Mark Shaw likes to run around.
The serial entrepreneur joined activity and fitness tracking platform Strava in 2009 as a co-founder to lead engineering as CTO. He spent eight years there, and as of its most recent increase in 2020, Strava had reached 70 million members worldwide and amassed an almost cult-like following from its users, including professional runners who wanted to track their progress.
Therefor, Shaw helped set up insurance software outfit Guidewire. Again, he helped take the company to another level with his engineering, analysis and marketing chops before it went public in 2012.
After a short break from those two stints, in 2020 Shaw teamed up with Josh Wyss and Graham Gerlach to start his third company: Planning on. The fintech startup is growing on its own, even if it hasn’t landed tens of millions of users yet or made it public. And it just raised $15 million in Series A funding to continue growing and building out its technology.
Inclined, Shaw admits, is a very different kind of business than Strava. The startup borrows against whole life insurance policies, with the aim of digitizing “many of the traditional, time-consuming operations” involved in the process, he said.
“There’s a trillion dollars of cash value in a lifetime in the US alone,” Wyss told londonbusinessblog.com. “We want to take advantage of this huge opportunity.”
Today’s credit market at that $1.1 trillion is $150 billion, which is Inclined’s primary focus.
“We believe we can increase that lending rate with our improved rates and efficiency,” Shaw said.
Hudson Structured Ventures led Inclined’s Series A financing, including participation from Anthemis Group and other new and existing lenders. The startup has raised a total of $19 million since the start of 2020.
The startup’s Series A grew up in what Shaw described as “the most brutal fundraising environment” he’d experienced in the past two decades.
“Our business is counter-cyclical and a very safe form of lending,” he told londonbusinessblog.com. “This is a time when people need access to these loans. It is the right time for us to grow – we can make a big impact in these unfortunate, more difficult times.”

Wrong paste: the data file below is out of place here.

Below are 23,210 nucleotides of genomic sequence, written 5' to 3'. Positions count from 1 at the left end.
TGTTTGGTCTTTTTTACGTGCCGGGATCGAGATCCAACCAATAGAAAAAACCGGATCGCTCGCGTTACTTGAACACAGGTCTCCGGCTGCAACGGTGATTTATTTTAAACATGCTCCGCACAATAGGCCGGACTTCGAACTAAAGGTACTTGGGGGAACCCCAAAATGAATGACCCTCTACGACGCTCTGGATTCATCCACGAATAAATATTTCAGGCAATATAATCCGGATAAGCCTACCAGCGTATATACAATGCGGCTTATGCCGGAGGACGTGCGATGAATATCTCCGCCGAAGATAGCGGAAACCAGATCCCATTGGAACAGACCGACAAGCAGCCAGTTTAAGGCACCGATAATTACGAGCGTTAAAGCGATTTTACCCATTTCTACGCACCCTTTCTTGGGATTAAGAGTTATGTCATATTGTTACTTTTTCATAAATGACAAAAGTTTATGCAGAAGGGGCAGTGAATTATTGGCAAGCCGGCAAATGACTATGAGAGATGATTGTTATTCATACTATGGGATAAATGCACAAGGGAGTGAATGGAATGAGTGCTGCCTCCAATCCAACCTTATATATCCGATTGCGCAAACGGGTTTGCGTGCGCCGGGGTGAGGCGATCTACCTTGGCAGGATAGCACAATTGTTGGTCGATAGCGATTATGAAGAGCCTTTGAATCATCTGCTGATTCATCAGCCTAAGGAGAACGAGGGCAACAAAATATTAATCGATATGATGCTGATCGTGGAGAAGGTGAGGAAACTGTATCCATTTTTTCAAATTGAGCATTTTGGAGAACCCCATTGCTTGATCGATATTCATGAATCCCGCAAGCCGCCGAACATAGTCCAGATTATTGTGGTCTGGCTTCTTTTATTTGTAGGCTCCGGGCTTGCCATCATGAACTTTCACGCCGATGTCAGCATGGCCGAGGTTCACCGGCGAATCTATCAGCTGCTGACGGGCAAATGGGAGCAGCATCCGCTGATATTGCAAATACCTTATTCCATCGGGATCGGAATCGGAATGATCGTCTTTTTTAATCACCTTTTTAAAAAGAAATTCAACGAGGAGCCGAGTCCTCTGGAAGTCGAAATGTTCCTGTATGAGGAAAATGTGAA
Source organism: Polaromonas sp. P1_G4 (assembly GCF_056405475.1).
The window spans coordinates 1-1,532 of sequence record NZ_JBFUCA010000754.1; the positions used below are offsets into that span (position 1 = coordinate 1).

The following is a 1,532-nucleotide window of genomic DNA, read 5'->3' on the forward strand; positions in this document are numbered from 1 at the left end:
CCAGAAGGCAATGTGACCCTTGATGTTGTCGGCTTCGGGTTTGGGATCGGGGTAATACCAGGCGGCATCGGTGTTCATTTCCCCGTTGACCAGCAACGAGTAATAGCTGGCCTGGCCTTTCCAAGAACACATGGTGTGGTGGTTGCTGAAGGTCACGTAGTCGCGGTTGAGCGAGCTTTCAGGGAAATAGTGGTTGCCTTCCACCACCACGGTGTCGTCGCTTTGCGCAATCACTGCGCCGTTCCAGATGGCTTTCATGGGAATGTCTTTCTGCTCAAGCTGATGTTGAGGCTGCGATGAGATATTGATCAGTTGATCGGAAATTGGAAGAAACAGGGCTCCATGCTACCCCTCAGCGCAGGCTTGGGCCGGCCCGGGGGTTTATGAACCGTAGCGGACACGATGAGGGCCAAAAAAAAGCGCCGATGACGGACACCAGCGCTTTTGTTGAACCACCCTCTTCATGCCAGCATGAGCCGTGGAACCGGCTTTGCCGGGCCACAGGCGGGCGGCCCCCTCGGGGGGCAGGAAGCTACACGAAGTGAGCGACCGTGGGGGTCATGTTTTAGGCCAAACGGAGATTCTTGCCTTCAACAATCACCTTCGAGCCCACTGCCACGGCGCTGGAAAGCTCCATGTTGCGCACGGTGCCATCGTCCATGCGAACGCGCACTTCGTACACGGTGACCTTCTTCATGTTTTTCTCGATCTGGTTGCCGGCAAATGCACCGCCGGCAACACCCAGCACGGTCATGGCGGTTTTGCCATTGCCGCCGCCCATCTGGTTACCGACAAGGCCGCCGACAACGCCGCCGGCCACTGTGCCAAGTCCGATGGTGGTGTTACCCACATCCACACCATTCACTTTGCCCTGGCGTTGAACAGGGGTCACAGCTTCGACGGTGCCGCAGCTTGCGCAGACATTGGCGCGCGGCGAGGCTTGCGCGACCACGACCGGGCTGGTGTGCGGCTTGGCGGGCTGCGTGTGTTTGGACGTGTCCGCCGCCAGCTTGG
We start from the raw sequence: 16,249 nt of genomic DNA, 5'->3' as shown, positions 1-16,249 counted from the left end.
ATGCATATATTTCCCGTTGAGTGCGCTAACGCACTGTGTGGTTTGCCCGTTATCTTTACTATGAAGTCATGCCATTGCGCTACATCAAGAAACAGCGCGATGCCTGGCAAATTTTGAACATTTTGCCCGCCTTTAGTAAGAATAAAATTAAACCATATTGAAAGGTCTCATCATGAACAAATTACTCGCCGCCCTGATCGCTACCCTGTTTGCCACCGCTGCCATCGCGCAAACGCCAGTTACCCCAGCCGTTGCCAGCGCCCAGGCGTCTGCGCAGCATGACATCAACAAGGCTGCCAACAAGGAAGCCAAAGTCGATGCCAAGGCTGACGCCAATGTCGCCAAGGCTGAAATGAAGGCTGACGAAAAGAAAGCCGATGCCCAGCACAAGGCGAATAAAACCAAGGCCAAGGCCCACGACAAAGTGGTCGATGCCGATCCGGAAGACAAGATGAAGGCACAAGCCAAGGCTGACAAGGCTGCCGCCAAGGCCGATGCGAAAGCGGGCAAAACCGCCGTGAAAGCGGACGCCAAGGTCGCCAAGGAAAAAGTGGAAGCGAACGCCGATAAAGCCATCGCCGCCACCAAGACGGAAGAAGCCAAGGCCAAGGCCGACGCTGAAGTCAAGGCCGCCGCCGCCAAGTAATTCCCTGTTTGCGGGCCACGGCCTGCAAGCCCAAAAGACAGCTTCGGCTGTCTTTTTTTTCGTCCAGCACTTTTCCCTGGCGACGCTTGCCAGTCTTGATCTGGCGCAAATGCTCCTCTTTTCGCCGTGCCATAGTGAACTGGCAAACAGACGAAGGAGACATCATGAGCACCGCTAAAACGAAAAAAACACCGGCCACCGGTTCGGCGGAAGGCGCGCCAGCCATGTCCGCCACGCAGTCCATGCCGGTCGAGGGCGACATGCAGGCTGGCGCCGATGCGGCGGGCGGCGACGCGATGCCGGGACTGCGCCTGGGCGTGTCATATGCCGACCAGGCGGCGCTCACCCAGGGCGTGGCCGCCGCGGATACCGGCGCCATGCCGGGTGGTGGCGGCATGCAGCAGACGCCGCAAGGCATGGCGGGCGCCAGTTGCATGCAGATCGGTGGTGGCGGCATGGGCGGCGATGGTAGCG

Life insurance policies differ from term life insurance policies in that they: accumulate value that is permanently available, rather than just paying for coverage. Shaw compares it to buying versus renting a house.
And when policyholders want access to their cash value throughout their lives, they often choose to do it through a loan rather than withdrawing the money directly, which is less efficient, he explains.
Inclined, he adds, not only opens up the possibility of whole-life borrowing to more people — something historically reserved for the wealthy — it also gives banks a way to participate more widely in the market. And because banks often have “much lower rates than insurance companies,” Shaw explained, that means borrowers can borrow at lower interest rates. In addition, their money can be multiplied over decades.
“This means they can get five to 10 times more value from their life insurance policy over their lifetime,” Shaw told londonbusinessblog.com.
Inclined is live with Mechanics Bank, which has approximately $20 billion in assets under management. And it currently has several million dollars on its platform.
Vikas Singhal, co-founder of HSCM Ventures, believes that Inclined involves four “different but important components” in a single digital financial transaction: insurance companies, agents/brokers, lenders/banks and policyholders.
“The financial transaction delivers immediate value to the ultimate customer – a policyholder who has already borrowed reduces their borrowing costs – but also provides a highly tuned and equally important value to all other voters,” Singhal wrote via email. “This is financial democracy at its best. While the refinancing of existing policy loans has been underway for some time, it has not always been accessible to everyone, and a digitally enabled turnkey solution makes it possible for everyone to take advantage of it.”
His company also sees Incline’s offerings as just the starting point.
“The present value of permanent life insurance products is an underutilized asset and we believe the entire market can benefit from banking products built on it,” Singhal added.
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